The final instalment of Elena Ferrante’s Neapolitan quartet, The Story of the Lost Child, combines a striking approach to narrative with being a real page-turner
‘You understand, Lenú, what happens to people: we have too much stuff inside and it swells us, breaks us.’ The line comes from the third of Elena Ferrante’s Neapolitan novels, but it offers a fair summary of a sequence that concludes in this fourth volume. Set in Italy between the 1950s and the present, and documenting the turbulent friendship between two women from the same working-class quarter of Naples, these books by a still-unidentified pseudonymous writer rattle like pressure-cookers with anger, outrage, frustration, jealousy and spleen. With every new instalment, their Paperchase-pastel covers (book four features a dreadful illustration of two little girls dressed like fairies) seem more and more like the work of a designer crossing some event horizon of fabulous irony.
Despite the expansive list of dramatis personae at the front, The Story of the Lost Child will be mostly incomprehensible to anyone who hasn’t followed Ferrante’s saga from the beginning. It opens in the mid-1970s, during the period of violent political extremism known in Italy as the anni di piombo. Elena Greco, the novelist who narrates the sequence, is preparing to leave her husband and young children in Florence and embark on an affair with her childhood flame, Nino. This also means returning to Naples, where her friend Lila, the ‘restless creature with an irresistible force of attraction’ whose relationship with Elena forms the core of the book, is now a successful computer programmer. But Lila also remains neck-deep in the murky criminal world of ‘the neighbourhood’ where both women grew up and, as their lives begin to merge and overlap once again, decades of personal and political scores remain to be settled.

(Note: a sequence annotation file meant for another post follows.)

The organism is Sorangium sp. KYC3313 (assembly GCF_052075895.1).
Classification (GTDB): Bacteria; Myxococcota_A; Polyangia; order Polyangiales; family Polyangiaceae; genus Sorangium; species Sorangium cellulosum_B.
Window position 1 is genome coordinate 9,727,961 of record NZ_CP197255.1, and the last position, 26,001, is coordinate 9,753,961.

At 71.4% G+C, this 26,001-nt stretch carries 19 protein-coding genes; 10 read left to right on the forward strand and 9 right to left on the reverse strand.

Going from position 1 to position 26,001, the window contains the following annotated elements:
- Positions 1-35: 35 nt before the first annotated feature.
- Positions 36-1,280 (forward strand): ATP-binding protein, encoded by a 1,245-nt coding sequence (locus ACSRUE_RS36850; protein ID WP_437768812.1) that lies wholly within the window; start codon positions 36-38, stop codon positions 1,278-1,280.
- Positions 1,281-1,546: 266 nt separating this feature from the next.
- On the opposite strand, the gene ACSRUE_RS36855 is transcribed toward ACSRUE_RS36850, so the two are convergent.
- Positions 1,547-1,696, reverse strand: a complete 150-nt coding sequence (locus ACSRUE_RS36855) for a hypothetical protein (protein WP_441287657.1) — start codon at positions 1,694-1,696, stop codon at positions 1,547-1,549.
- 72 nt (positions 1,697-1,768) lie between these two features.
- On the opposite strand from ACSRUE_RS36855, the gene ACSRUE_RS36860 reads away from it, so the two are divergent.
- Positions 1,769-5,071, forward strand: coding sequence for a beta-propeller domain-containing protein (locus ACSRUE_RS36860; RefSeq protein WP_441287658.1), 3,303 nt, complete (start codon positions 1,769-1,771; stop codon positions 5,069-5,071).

As with previous instalments, the relationship between Lila and Elena is mirrored in a set of fissional pairings that run throughout the novel. The mandarin reflectiveness of Elena’s literary Italian rubs up against the volcanic hostility of Neapolitan dialect, the shifting relationships in Italian party politics are contrasted with the opaque networks of Cammorista obligation and control, and the demands of women’s domestic lives are balanced against their achievements and ambitions in the public sphere. Ferrante’s prose is compellingly accurate at the molecular level of emotion where love and friendship shade into jealousy, manipulation and Schadenfreude, but it’s this narrative organisation that fascinates.
Baggy and elastic at times, possessed of ferocious pace and discrimination at others, these books are page-turners that also aspire to reflect what the protagonist calls ‘the disjointed, unaesthetic, illogical, shapeless banality of things’. It’s a startling combination.